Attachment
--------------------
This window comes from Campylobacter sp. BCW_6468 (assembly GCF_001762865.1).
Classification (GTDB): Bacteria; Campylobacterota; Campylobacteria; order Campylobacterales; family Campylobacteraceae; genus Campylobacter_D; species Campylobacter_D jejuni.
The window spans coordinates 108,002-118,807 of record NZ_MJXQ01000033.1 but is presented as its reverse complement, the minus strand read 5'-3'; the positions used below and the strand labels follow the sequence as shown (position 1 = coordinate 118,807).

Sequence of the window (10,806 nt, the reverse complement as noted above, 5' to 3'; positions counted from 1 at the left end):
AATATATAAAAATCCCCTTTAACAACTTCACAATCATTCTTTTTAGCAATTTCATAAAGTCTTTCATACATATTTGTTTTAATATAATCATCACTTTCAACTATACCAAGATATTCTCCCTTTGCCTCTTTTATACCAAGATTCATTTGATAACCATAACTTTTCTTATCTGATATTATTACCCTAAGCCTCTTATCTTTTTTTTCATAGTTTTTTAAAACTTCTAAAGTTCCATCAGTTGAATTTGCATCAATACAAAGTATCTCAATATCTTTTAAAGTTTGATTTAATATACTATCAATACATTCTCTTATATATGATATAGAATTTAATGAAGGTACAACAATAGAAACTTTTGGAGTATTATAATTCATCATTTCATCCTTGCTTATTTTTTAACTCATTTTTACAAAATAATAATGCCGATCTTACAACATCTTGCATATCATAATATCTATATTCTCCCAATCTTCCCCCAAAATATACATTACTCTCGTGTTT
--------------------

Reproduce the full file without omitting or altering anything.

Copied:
This window comes from Campylobacter sp. BCW_6468 (assembly GCF_001762865.1).
Classification (GTDB): Bacteria; Campylobacterota; Campylobacteria; order Campylobacterales; family Campylobacteraceae; genus Campylobacter_D; species Campylobacter_D jejuni.
The window spans coordinates 108,002-118,807 of record NZ_MJXQ01000033.1 but is presented as its reverse complement, the minus strand read 5'-3'; the positions used below and the strand labels follow the sequence as shown (position 1 = coordinate 118,807).

Sequence of the window (10,806 nt, the reverse complement as noted above, 5' to 3'; positions counted from 1 at the left end):
AATATATAAAAATCCCCTTTAACAACTTCACAATCATTCTTTTTAGCAATTTCATAAAGTCTTTCATACATATTTGTTTTAATATAATCATCACTTTCAACTATACCAAGATATTCTCCCTTTGCCTCTTTTATACCAAGATTCATTTGATAACCATAACTTTTCTTATCTGATATTATTACCCTAAGCCTCTTATCTTTTTTTTCATAGTTTTTTAAAACTTCTAAAGTTCCATCAGTTGAATTTGCATCAATACAAAGTATCTCAATATCTTTTAAAGTTTGATTTAATATACTATCAATACATTCTCTTATATATGATATAGAATTTAATGAAGGTACAACAATAGAAACTTTTGGAGTATTATAATTCATCATTTCATCCTTGCTTATTTTTTAACTCATTTTTACAAAATAATAATGCCGATCTTACAACATCTTGCATATCATAATATCTATATTCTCCCAATCTTCCCCCAAAATATACATTACTCTCGTGTTT